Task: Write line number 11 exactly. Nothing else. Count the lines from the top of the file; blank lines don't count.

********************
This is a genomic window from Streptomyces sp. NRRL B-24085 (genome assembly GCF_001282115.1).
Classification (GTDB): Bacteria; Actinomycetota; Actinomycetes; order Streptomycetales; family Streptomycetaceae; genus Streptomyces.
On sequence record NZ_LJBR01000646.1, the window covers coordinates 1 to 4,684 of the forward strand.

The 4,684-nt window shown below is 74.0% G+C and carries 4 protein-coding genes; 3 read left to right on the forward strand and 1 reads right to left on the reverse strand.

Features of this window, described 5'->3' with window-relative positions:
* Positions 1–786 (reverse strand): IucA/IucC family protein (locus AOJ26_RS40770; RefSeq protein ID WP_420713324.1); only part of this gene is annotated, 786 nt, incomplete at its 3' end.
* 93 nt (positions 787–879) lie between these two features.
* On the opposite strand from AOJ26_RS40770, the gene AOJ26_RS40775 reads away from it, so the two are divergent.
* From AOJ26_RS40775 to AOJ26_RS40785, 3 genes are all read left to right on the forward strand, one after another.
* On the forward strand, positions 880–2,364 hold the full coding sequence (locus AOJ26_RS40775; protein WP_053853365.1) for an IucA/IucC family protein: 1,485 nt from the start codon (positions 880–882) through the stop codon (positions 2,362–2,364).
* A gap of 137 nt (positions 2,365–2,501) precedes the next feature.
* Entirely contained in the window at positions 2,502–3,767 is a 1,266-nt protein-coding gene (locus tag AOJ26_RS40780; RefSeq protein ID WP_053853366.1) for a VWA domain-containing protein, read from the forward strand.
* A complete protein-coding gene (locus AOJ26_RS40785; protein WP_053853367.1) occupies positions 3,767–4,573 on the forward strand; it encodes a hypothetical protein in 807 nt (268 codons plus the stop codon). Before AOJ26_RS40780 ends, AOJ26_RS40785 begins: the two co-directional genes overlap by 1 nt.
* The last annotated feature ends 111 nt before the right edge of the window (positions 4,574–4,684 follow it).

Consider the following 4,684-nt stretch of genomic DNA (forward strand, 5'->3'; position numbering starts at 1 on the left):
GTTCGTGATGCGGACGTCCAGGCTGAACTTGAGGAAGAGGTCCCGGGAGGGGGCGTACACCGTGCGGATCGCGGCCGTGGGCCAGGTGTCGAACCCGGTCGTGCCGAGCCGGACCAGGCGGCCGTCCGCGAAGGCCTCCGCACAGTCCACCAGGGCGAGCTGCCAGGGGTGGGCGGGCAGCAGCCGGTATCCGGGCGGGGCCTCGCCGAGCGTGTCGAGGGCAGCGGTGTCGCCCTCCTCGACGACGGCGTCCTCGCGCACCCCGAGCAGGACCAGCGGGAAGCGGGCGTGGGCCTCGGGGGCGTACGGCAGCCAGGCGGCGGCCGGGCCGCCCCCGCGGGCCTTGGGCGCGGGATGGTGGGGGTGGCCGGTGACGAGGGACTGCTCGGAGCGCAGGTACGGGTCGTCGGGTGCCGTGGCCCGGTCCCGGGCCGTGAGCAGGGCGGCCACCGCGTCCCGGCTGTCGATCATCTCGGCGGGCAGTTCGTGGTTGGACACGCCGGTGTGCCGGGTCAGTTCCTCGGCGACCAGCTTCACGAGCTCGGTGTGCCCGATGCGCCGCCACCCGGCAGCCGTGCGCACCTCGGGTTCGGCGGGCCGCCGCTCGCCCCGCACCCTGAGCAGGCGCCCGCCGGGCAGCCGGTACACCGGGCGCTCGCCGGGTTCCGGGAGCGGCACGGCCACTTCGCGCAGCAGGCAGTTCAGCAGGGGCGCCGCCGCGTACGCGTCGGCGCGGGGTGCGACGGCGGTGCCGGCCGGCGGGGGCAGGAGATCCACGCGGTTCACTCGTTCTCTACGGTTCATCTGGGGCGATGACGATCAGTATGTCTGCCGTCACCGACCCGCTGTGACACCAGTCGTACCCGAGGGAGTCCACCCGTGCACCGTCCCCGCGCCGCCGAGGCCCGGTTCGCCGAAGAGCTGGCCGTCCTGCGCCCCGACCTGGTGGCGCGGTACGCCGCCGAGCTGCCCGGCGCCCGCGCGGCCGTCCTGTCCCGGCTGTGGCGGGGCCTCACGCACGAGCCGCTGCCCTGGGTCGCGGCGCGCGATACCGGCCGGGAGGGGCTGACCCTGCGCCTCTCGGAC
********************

* A gap of 137 nt (positions 2,365–2,501) precedes the next feature.